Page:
# Why would we use a mathematical assignment operator?

Hi anyone out there!

Just with this topic, why do you need to use the mathematical assignment operators with the equals symbol i.e. +=, /= if you get the same output with just using the + or / ? I’m going out on a limb and thinking it means something a little later on.

Thanks!

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It’s harder to answer to a `why?` question than a `how?` Often beginners want to know the reason before the mechanics which only muddies the waters. Syntax and structure are better learned by rote, at the start, then gradually the reasoning reveals itself.

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Currently trying to get the hang of the different mathematical notations, such as `-=`, or `/=`.
Does `y *= 2;` have any advantages over `y = y*2`, like script preformance? Or is it just a preference?

The latter feels more natural to me, but I’m interested to know if the former has any benefits in the long run.

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It could be it was derived out of preference since the logic could be so easily abstracted. The longer form is still taking place in the background since it is a two step process.

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I think you just wanted to pull this out of your “sayings” bag. The question could’ve still been answered and you could’ve still given your life lesson.

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In retrospect, you may be right. Keep trolling. You’re sure to find more of the same if you look hard enough.

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RIGHT?!?! Makes me not want to ask questions if Homeboy McGenius over here is just gonna take a huge dump on beginners!

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One fails to see how any of that is ‘taking a huge dump on beginners’. We try our best to understand what level of learning a member might have and speak to that level while also respecting their intelligence. Being perceived as talking down to someone, and actually doing it are two different interpretations.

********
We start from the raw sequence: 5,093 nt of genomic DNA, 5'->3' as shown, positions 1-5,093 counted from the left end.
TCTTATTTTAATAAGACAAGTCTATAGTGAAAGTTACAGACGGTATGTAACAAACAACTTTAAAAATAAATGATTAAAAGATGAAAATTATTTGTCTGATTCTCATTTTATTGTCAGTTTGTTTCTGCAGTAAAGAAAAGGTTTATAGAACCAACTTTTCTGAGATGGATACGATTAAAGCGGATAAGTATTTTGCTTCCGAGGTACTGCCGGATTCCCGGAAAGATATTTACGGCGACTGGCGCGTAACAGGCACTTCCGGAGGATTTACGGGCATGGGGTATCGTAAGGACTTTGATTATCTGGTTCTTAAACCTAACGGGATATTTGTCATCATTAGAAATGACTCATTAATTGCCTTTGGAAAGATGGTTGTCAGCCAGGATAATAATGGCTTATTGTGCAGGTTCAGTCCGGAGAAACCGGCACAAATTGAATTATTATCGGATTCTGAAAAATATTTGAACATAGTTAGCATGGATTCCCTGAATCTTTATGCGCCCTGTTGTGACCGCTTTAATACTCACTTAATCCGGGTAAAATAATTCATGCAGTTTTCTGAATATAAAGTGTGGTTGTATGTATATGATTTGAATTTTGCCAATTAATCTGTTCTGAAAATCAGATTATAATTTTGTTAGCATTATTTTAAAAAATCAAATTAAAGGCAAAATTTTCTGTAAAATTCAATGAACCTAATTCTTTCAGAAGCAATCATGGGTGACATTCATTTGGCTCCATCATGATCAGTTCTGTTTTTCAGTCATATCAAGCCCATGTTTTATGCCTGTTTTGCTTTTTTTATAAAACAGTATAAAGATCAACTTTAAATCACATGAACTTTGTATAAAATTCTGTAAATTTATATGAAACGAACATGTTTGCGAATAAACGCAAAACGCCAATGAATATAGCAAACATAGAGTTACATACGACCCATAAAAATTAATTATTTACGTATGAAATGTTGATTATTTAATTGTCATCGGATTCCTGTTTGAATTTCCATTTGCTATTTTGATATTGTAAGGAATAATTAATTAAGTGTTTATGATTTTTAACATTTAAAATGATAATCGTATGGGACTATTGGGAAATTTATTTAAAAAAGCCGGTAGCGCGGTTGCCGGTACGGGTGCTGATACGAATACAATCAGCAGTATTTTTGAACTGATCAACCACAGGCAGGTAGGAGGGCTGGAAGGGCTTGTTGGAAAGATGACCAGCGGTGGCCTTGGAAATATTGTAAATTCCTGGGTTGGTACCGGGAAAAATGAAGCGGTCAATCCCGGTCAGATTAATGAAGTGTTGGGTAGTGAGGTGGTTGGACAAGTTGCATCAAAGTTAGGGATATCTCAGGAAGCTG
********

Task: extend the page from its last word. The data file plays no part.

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Personally, I prefer using the mathematical assignment operators( +=; -=; *=; /=) than math operators( +; -; *; /). Let’s take a look at this example:

Ex1: //all assigning values to variables
let x = 5;
x += 1;
y = 12;
z = 38;

Ex2: //all assigning values to variables
let x = 5;
x = x + 1;
y = 12;
z = 38;

Why I prefer Ex1? There are 2 reasons:

1. If am thinking about doing the math, they’re about to be the same, so it doesn’t matter which one I should choose.
2. If am thinking about the purpose of assigning a value to variable x, then x += 1; makes more sense to me instead of x = x + 1;.
Imagine that I am assigning many values to variables continuously. Then what I want is to make my code clear that this block of code is only about assigning values, NOT suddenly adding in some random math operator.
I hope it’ll help 16 Likes

so basically, don’t worry about that right now. got it. 3 Likes

Does helps to improve the efficiency of the code?

Not if we consider they still require two steps, which is no different from the more formal statement…

``n = n + 1``

What I decided during the exercises is that its much faster than typing it out in y = x*2 form when the variable is a word rather than a letter.

E.g. in one of the exercises, the variable was called levelUp.

Notice how much faster and easier it is to write it this way:
levelUp *= 2

rather than this way:
levelUp = levelUp * 2

So my thinking is that its a shortcut.

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I respectfully disagree sir. Knowing the reason i’m going to be needing to know this makes me more confident in processing the information given to me. No idea why but I have a much easier time learning something if I know why im going to need to know it.

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That is good to hear! Makes the learning process less stressful!

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I loved this quote !!

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Thank you for this answer! I was struggling with the ‘why’, as I learn best if I know the reason I’m doing something (coming from years in CSS). This so clearly answered the why, much appreciated in spelling it out like this!

Hi mister.You look so kind and friendly.Love your beard haha